Is "Jugo de china" common in Spain, or is it common in America?

Is it rather informal?

If it's used in Spain, is it rather "zumo de china"?

I didn't find in the dictionaries if it was informal, the regional uses, and if it's more used with jugo or zumo.

  • In Mexico I have only heard jugo de naranja although on product labels I have seen "zumo." There is a small citrus fruit called "mandarina" (which does seem to have a connection with China). Commented Dec 8, 2019 at 19:03
  • In Mexico, there is a phrase China Poblana. It's a dress, not a fruit. Commented Dec 10, 2019 at 21:17
  • what is the origin of "China poblana"?
    – Quidam
    Commented Dec 11, 2019 at 8:06

2 Answers 2


The use of the word china meaning naranja (orange) seems to be limited to some parts of Puerto Rico and Dominican Republic, according to RAE's Diccionario de americanismos. This meaning of the word china is not documented in the Diccionario de la Lengua Española (DLE, RAE).

In Spain, we do not use the word china with this meaning. We say zumo de naranja to refer to orange juice.

  • Thank you! So the word "china" is not understandable in Spain. And it's also informal?
    – Quidam
    Commented Dec 8, 2019 at 22:41
  • 1
    @Quidam the word china is used in Spain meaning female Chinese [adjective or noun, not informal] , or small stone [not informal] or small piece of hash(drug) [slang] .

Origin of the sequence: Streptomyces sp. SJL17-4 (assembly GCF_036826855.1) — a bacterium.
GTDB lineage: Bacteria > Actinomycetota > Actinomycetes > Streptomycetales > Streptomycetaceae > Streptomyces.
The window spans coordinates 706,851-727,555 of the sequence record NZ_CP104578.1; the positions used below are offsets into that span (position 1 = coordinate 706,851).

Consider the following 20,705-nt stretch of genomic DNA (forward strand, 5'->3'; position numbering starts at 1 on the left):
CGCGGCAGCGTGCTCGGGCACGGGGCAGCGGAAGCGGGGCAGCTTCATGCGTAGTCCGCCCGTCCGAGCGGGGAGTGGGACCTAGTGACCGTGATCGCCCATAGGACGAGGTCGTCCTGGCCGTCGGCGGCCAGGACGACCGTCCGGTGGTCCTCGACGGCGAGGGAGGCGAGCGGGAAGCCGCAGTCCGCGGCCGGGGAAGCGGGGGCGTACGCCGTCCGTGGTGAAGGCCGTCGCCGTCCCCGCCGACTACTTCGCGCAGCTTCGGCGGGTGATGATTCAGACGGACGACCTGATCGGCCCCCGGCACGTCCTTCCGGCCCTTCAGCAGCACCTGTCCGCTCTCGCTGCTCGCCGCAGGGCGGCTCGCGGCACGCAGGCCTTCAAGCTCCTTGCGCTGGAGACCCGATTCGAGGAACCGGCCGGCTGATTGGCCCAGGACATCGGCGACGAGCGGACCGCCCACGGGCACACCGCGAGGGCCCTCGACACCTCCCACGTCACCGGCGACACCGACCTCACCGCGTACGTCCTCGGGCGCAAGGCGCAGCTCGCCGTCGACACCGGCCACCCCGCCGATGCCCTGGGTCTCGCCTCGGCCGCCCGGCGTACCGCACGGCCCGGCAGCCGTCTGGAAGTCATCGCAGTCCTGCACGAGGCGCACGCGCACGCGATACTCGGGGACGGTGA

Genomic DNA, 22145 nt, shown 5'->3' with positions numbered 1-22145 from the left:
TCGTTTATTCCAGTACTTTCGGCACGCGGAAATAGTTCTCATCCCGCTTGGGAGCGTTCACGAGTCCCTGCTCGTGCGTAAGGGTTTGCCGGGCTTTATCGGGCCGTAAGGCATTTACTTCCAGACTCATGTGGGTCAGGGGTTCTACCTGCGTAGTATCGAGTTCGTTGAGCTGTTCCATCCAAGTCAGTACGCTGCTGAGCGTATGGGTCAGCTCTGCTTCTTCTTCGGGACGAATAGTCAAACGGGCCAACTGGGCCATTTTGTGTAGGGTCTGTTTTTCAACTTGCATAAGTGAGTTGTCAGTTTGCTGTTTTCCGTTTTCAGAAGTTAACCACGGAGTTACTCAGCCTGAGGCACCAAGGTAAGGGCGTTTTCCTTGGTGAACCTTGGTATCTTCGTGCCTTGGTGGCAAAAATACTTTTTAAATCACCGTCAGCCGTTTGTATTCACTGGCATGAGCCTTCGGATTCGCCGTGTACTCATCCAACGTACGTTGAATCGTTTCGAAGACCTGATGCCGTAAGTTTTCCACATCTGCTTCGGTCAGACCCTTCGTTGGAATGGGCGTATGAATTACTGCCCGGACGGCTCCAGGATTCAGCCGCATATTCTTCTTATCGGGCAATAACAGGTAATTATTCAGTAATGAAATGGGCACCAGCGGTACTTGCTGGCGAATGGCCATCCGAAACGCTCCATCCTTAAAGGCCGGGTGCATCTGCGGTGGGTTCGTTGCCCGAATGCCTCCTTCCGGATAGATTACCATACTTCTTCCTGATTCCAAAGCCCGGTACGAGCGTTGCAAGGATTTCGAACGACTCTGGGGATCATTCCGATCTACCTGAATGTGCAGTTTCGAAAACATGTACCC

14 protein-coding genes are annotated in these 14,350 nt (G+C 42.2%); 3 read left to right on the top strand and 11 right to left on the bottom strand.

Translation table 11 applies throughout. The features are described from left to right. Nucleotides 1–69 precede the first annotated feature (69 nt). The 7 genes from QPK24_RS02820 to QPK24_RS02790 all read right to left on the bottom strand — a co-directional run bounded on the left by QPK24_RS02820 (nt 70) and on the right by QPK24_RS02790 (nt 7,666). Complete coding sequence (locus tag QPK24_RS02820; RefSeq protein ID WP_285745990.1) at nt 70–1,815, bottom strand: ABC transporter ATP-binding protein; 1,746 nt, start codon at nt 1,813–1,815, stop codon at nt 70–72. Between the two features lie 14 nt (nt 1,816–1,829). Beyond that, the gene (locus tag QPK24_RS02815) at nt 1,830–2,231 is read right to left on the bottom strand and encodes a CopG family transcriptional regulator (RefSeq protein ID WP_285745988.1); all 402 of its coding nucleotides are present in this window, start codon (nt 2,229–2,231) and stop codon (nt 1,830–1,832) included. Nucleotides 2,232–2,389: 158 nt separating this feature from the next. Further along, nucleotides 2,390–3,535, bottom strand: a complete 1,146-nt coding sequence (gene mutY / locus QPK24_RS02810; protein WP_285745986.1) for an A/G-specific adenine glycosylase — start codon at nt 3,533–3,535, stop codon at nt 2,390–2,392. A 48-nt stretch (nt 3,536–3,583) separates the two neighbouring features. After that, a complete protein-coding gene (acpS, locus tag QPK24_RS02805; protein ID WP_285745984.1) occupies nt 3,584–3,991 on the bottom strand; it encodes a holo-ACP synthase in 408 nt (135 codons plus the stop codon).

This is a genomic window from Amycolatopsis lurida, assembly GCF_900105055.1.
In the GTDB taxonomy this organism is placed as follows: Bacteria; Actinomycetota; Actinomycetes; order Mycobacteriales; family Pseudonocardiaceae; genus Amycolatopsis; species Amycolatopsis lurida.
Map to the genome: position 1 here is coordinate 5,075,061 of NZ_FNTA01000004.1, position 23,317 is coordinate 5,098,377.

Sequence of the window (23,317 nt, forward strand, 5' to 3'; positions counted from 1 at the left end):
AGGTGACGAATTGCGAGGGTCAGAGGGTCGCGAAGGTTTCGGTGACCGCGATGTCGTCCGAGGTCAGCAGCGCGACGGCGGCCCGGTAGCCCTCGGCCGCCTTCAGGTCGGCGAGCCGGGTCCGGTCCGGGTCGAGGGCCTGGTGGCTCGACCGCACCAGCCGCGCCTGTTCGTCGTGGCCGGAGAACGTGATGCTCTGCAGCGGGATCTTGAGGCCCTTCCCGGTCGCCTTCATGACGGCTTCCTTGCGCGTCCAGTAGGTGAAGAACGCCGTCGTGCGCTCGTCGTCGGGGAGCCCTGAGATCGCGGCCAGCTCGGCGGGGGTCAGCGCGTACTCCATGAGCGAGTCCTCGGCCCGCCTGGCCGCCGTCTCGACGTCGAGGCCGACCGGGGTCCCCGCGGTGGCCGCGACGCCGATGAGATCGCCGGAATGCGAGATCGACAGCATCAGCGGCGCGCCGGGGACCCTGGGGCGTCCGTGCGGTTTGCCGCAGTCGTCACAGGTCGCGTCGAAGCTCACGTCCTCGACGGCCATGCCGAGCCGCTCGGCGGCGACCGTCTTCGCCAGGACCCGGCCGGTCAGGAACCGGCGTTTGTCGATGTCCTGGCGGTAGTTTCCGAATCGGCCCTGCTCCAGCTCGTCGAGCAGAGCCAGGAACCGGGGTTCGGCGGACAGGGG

– wimi
    Commented Dec 9, 2019 at 6:44
  • But is "china" as fruit informal in any country?
    – Quidam
    Commented Dec 9, 2019 at 9:46
  • @Quidam that I cannot answer, as I am not from those countries. Hopefully someone else will know.
    – wimi
    Commented Dec 9, 2019 at 9:50
  • There are a lot of Argentine tango songs referencing a "china." Fortunately "jugo de china" is not one of them.
    – aris
    Commented Dec 9, 2019 at 23:38

It is purely slang in Puerto Rico and the DR. I’ve heard fancy explanations as to why the call oranges “China”. I have my own theory. The orange juice box or the Tropicana brand has a cartoon iconic symbol of a Pacific Islander girl. Assuming her name is Ana, thus Tropic Ana. At some point I believe Puerto Ricans and or Dominicans living together in the states must have seen the cartoon trademark and believed it to be a Chinese female due to the eyes of the drawing and called the product “Hugo de China”

  • 1
    In English the term China orange was used for the sweet oranges when they were introduced en.wiktionary.org/wiki/China_orange I imagine the sae may have happened in Spanish.
    – mdewey
    Commented Nov 4, 2023 at 17:06

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